The
Future
of
Human
itarian
Aid
#HuCo2019
Vienna
29/03/2019
Slider

Food for Thought – Tech for Good – Or Not?

By: Prof Darelle Van Greunen, Director of the Centre for Community Technologies, Nelson Mandela University, Port Elizabeth, South Africa

Tech For Good – Or Not?

“Humanitarian ethics? Isn’t that an oxymoron these days? A contradiction in terms?”

So said a somewhat cynical humanitarian worker to me a couple of weeks ago when

I told her I was participating in this event.

This morning we heard that Humanitarian aid has boomed into a multi-billion sector in

the last few years. Many people feel that a small, initially honest and voluntary pursuit

which was built on compassion and good deeds has become a bloated, self-serving

industry, or even a business.

A global humanitarian elite often lives in neo-colonial tax-free style in countries torn

apart by long wars. Humanitarian bureaucrats fly business class reading dense reports

of human suffering, rising needs and funding gaps. Anthropologists call this parallel

universe “AIDLAND”.

So, now that I have your attention and probably endeared myself to my fellow

panellists and the audience, let me explain. There is a saying in Africa that if a bud

leaves a tree without saying something, that bud is a young one. So, I will — since I

am not young, say something(s).

I want to say that there are two things we need to connect. The one is how the need

for humanitarian aid is presented and secondly; the immense opportunities that offer

themselves.

By displaying despair, helplessness and hopelessness, the media is telling the truth

about Africa for example, and nothing but the truth.

However, the media is not telling us the whole truth. Because of despair, civil war,

hunger and famine, although they’re part and parcel of our African reality, they are not

the only reality. Moreover, they are the smallest reality.

Africa and other countries in need of aid have immense opportunities that never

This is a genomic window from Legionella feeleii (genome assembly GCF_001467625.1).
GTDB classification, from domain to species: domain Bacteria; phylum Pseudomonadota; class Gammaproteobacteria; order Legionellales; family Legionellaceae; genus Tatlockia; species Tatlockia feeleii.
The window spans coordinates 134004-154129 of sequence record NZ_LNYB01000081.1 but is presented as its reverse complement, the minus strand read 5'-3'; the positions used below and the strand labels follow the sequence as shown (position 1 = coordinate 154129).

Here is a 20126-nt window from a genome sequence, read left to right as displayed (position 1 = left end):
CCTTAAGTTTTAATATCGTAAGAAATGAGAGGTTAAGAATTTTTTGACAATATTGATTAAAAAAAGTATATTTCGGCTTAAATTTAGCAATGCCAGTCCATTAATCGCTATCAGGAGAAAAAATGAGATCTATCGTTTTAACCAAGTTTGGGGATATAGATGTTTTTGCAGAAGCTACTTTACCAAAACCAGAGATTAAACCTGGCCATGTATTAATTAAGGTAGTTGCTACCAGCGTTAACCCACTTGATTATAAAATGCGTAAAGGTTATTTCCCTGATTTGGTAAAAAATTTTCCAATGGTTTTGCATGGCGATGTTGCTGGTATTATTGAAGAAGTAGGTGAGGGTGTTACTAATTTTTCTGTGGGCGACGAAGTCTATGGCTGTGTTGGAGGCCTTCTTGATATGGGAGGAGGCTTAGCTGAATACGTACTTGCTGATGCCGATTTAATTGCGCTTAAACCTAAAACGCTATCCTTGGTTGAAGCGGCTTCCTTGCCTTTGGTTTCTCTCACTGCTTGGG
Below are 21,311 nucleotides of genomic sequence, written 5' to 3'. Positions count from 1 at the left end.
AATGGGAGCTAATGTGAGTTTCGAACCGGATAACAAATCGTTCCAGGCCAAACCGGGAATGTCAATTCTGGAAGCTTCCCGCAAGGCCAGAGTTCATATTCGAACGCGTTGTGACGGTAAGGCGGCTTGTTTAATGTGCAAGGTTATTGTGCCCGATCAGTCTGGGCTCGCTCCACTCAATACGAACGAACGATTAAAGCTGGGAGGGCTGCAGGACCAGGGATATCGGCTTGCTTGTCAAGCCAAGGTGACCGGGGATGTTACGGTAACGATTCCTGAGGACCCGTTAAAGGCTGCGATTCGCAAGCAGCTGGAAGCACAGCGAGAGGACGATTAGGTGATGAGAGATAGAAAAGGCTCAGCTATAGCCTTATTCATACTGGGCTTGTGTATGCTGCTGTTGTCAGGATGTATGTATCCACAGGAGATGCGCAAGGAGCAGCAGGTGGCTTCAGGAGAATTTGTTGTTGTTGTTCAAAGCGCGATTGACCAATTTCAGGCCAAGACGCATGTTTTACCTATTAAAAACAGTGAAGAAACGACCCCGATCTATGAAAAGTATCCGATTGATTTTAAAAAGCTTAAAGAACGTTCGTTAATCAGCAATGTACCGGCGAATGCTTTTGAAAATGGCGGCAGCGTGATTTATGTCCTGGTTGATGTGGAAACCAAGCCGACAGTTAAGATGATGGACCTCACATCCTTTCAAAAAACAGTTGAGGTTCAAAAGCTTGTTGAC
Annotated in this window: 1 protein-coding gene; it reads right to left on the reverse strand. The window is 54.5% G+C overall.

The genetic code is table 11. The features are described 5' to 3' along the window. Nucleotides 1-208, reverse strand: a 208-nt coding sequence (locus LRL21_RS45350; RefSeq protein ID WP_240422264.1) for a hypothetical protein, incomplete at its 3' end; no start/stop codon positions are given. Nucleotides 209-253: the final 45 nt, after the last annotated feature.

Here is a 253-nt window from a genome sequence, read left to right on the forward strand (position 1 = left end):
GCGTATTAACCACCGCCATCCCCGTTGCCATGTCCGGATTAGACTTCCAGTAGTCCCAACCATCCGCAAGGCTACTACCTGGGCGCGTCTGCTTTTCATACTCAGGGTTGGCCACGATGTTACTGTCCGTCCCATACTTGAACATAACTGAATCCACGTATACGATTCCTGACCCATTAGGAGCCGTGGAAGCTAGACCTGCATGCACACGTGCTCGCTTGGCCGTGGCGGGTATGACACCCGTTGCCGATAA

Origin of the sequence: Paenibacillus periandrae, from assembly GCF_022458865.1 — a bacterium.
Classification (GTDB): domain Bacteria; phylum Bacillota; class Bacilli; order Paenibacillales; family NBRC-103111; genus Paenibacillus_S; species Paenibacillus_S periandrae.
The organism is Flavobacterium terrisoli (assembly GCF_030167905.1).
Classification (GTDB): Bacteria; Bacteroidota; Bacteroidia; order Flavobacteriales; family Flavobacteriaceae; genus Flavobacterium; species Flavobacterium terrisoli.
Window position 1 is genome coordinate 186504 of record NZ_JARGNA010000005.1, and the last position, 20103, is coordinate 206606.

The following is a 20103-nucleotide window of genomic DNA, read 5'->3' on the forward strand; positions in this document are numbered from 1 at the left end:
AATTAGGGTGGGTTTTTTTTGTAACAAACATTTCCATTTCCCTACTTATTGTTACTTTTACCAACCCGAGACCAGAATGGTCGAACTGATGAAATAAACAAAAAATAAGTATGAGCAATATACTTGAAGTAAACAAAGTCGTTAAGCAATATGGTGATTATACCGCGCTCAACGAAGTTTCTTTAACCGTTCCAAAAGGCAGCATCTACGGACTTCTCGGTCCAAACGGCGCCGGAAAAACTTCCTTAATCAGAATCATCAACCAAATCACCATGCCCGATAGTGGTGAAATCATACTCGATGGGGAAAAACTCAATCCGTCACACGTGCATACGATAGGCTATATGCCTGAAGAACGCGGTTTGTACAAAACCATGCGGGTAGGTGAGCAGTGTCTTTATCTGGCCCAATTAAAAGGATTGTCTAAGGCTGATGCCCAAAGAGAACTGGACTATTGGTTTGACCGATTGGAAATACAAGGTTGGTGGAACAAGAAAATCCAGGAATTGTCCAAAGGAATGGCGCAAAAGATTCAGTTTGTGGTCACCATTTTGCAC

navigate through the web of despair and helplessness that the Western media mostly

presents to its audience.

However, the effect of that presentation is, it appeals to sympathy. It appeals to pity.

It appeals to something called charity.

So as a consequence, the Western view of Africa’s economic dilemma is framed

wrongly. The wrong framing is a product of thinking that Africa is a place of despair.

What should we do with it? We should give food to the hungry. We should deliver

medicines to those who are ill. We should send peacekeeping troops to serve those

who are facing a civil war. In the process, Africa is stripped of self-initiative.

I want to say that it is essential to recognise that Africa has fundamental weaknesses.

However, equally, it has opportunities and much potential. We need to reframe the

challenge that is facing Africa, from a challenge of despair, which is called poverty

reduction, to a challenge of hope. We frame it as a challenge of hope, and that is worth

creation. The challenge facing all those who are interested in Africa is not the

challenge of reducing poverty. It should be a challenge of creating wealth.

Once we change those two things — if you say the Africans are poor and they need

poverty reduction, you have the international cartel of good intentions moving onto the

continent, with what? Medicines for the poor, food relief for those who are hungry, and

peacekeepers for those who are facing civil war. In the process, none of these things

are productive because you are treating the symptoms, not the causes of Africa’s

fundamental problems.

Sending somebody to school and giving them medicines, ladies and gentlemen, does

not create wealth for them. Wealth is a function of income, and income comes from

you finding a profitable trading opportunity or a well-paying job.